Joining a brave tradition of human rights crusaders such as the lady who sued the makers of Drive because it wasn’t enough like The Fast and the Furious, a Michigan man (the Drive lady was also from Michigan, incidentally) has filed a class action lawsuit against AMC theaters alleging that snack prices are too damn high. No word yet on how many other moviegoers have signed on, but if the complaint doesn’t have butter smears on it by the end it will be a miracle.
Joshua Thompson loves the movies.
But he hates the prices theaters charge for concessions like pop and candy.
Funny, I love crab, but I hate picking it out of those annoying shells. Won’t you join my class action suit against the ocean?
This week, the 20-something security technician from Livonia decided to do something about it: He filed a class action in Wayne County Circuit Court against his local AMC theater in hopes of forcing theaters statewide to dial down snack prices.
“He got tired of being taken advantage of,” said Thompson’s lawyer,
Lionel HutzKerry Morgan of Wyandotte. “It’s hard to justify prices that are three- and four-times higher than anywhere else.”
Actually, it’s super easy to justify. Theaters have to pay movie studios up to 80% of the ticket price, so the high-priced concessions are where they make their money back. If you don’t like it, stick a Coke in your purse like everyone else. I eagerly await Thompson’s follow-up lawsuit, The People vs. Hey, What’s Up With Airline Food?
American Multi Cinema, which operates the AMC theater in Livonia, wouldn’t comment on the suit. A staffer at the National Association of Theatre Owners in Washington, D.C., angrily hung up the phone when asked about industry snack pricing practices.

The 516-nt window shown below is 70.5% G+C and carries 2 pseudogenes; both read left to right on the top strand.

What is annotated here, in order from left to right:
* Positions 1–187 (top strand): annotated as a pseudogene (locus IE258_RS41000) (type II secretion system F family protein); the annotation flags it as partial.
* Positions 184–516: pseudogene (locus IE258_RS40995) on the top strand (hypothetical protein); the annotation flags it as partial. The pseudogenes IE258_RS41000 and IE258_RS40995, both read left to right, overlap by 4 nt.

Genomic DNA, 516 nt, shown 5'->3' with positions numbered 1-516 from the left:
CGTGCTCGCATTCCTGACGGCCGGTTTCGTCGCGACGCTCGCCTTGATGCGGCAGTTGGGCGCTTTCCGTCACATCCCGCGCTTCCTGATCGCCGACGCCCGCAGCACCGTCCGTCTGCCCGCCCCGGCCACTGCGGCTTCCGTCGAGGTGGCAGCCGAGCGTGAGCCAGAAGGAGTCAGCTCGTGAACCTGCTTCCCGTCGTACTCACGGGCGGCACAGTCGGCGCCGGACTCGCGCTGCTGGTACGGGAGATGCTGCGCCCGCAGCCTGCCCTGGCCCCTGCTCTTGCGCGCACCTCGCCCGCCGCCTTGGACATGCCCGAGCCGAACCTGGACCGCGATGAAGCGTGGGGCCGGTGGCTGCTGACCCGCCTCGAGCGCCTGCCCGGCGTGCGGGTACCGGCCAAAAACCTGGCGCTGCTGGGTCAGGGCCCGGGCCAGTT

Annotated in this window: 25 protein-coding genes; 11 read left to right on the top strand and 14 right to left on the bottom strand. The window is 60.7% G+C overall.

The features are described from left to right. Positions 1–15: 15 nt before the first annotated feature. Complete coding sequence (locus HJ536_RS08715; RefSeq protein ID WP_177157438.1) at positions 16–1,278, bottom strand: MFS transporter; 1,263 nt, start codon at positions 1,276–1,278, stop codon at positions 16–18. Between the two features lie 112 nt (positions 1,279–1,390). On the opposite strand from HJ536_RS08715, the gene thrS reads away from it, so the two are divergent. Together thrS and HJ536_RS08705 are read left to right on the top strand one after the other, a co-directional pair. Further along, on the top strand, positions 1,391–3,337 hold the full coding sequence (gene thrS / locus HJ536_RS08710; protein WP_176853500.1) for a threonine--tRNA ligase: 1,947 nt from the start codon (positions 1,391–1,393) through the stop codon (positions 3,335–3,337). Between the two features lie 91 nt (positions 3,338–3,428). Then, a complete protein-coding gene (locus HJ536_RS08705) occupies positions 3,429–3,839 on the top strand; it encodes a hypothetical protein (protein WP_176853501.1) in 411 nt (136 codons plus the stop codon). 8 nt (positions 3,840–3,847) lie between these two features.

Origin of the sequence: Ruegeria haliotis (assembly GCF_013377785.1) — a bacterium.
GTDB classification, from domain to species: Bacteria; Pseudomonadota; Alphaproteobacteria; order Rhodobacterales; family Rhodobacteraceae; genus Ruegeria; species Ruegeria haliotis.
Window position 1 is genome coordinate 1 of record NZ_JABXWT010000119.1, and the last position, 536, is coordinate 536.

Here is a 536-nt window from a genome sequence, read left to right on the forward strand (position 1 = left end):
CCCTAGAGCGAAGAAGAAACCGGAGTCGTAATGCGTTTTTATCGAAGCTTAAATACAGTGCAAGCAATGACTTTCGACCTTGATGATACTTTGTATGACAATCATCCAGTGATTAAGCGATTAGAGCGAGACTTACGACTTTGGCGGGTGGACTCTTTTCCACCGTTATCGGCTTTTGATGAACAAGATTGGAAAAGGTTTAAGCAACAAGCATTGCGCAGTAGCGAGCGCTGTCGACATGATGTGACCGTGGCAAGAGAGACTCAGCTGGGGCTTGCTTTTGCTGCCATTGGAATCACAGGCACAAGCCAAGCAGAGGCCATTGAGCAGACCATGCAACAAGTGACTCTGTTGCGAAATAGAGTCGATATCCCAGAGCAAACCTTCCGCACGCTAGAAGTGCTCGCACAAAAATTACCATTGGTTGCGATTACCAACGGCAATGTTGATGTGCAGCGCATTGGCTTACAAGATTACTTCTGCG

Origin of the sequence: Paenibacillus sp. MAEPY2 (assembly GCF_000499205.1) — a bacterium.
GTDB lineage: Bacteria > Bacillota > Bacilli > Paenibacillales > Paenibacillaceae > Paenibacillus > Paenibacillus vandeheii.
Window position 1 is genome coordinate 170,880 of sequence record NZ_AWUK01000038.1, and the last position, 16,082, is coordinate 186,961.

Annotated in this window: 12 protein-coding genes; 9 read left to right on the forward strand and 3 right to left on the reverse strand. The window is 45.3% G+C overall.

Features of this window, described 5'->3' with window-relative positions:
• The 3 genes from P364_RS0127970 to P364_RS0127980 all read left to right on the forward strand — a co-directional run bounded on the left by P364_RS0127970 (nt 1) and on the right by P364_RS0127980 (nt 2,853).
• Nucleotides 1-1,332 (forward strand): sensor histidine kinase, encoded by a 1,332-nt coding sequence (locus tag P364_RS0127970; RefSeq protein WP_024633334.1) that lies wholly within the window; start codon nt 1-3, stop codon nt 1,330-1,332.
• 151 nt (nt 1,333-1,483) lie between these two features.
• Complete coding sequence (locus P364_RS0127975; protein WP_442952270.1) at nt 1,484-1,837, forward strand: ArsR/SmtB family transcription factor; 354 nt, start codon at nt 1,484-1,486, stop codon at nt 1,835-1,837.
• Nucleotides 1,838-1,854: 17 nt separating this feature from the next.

(*slow clap*) But wait! Not enough material for a story yet! Can we get a chorus of idiots to chime in?
“The prices are ridiculous,” Rebecca Motley, 55, a self-employed Southfield physician, said while leaving the AMC Star Southfield 20.
Motley said she and her office manager spent $5 each for morning movie tickets and $11 each for soft drinks and popcorn.
“When I was a kid, $1 could get you into the movies and buy you a pop and popcorn. But not anymore,” Motley said.
When you were a kid, gas cost a nickel and Detroit was an economic powerhouse.
Timothy Fells, 29, part owner of a Redford Township gym, agreed with Motley.
“Movie concession prices are extremely high, and that’s why I don’t stop at the snack bar very often,” he said while leaving the AMC theater in Southfield. [DetroitFreePress via CinemaBlend]
“Plus, I try to eat healthy. Did I mention I own a gym?” Fells said while doing dumbbell curls.
Popcorn prices are pretty high these days, but you do get unlimited refills and liquid butter product that you can apply yourself. Has my friend Ben ever told you the story about sitting next to a lady who filled a dixie cup full of butter and dipped all her popcorn in it individually like french fries? Because I’ve heard him tell it at least six times. Anyway, my point is, you can’t say popcorn prices are too high when you’re getting free refills. That’s faulty math. You probably just aren’t bringing a big enough bag.